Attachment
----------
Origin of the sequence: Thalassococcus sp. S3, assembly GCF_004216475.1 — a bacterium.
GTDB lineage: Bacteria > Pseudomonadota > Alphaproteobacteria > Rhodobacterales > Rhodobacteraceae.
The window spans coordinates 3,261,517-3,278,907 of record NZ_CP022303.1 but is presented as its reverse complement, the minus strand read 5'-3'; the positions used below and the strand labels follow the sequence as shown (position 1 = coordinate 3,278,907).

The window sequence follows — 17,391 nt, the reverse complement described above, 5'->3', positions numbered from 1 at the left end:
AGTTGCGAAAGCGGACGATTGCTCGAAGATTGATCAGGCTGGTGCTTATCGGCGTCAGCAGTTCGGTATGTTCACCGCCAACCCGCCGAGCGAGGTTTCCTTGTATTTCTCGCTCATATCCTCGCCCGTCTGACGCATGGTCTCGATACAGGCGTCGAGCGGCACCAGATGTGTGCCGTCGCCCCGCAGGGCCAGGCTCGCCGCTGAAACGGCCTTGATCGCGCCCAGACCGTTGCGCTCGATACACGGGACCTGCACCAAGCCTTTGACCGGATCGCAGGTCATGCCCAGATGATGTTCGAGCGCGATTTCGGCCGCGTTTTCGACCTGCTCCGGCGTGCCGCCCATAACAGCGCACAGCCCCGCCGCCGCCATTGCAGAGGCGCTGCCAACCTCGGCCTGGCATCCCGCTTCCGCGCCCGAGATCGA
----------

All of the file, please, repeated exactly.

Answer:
Origin of the sequence: Thalassococcus sp. S3, assembly GCF_004216475.1 — a bacterium.
GTDB lineage: Bacteria > Pseudomonadota > Alphaproteobacteria > Rhodobacterales > Rhodobacteraceae.
The window spans coordinates 3,261,517-3,278,907 of record NZ_CP022303.1 but is presented as its reverse complement, the minus strand read 5'-3'; the positions used below and the strand labels follow the sequence as shown (position 1 = coordinate 3,278,907).

The window sequence follows — 17,391 nt, the reverse complement described above, 5'->3', positions numbered from 1 at the left end:
AGTTGCGAAAGCGGACGATTGCTCGAAGATTGATCAGGCTGGTGCTTATCGGCGTCAGCAGTTCGGTATGTTCACCGCCAACCCGCCGAGCGAGGTTTCCTTGTATTTCTCGCTCATATCCTCGCCCGTCTGACGCATGGTCTCGATACAGGCGTCGAGCGGCACCAGATGTGTGCCGTCGCCCCGCAGGGCCAGGCTCGCCGCTGAAACGGCCTTGATCGCGCCCAGACCGTTGCGCTCGATACACGGGACCTGCACCAAGCCTTTGACCGGATCGCAGGTCATGCCCAGATGATGTTCGAGCGCGATTTCGGCCGCGTTTTCGACCTGCTCCGGCGTGCCGCCCATAACAGCGCACAGCCCCGCCGCCGCCATTGCAGAGGCGCTGCCAACCTCGGCCTGGCATCCCGCTTCCGCGCCCGAGATCGA